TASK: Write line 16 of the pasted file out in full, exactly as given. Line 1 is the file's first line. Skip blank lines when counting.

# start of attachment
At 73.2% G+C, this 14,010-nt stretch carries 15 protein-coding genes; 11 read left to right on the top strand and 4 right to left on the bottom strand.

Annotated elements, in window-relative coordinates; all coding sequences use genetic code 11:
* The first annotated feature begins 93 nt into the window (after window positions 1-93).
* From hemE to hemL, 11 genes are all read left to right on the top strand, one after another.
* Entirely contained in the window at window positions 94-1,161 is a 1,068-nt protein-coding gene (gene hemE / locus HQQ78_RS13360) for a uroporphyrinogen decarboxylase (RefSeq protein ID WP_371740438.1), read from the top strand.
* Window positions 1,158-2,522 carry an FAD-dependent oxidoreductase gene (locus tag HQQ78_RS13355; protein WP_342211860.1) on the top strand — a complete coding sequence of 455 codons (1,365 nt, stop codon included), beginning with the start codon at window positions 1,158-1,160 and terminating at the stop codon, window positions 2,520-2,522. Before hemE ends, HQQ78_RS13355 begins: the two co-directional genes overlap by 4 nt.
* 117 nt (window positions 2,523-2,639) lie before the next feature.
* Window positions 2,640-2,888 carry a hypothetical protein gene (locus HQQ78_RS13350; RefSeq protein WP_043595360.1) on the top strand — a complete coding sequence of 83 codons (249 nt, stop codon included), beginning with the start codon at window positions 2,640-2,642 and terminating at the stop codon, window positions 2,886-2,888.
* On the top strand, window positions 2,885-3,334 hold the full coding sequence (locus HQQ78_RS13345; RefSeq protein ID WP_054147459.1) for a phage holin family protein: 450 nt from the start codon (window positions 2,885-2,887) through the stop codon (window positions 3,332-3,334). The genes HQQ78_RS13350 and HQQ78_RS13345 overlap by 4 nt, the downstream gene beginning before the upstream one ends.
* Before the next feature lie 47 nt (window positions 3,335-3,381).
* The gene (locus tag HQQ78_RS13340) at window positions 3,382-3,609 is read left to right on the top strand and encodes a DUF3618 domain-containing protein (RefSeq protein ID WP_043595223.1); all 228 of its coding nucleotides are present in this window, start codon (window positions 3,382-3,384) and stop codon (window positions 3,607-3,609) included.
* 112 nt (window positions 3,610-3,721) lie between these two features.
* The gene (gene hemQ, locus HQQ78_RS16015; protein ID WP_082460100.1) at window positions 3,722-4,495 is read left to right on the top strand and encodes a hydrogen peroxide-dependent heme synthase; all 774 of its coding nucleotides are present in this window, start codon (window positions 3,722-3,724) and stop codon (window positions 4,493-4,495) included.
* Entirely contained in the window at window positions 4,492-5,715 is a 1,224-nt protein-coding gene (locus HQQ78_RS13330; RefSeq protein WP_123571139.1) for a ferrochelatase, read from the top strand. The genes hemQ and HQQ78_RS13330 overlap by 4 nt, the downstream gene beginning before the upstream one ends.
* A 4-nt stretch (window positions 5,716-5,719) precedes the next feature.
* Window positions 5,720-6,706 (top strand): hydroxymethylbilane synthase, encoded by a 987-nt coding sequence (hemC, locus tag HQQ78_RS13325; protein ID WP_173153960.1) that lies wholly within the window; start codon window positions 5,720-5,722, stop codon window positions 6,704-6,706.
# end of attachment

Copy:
* Window positions 5,720-6,706 (top strand): hydroxymethylbilane synthase, encoded by a 987-nt coding sequence (hemC, locus tag HQQ78_RS13325; protein ID WP_173153960.1) that lies wholly within the window; start codon window positions 5,720-5,722, stop codon window positions 6,704-6,706.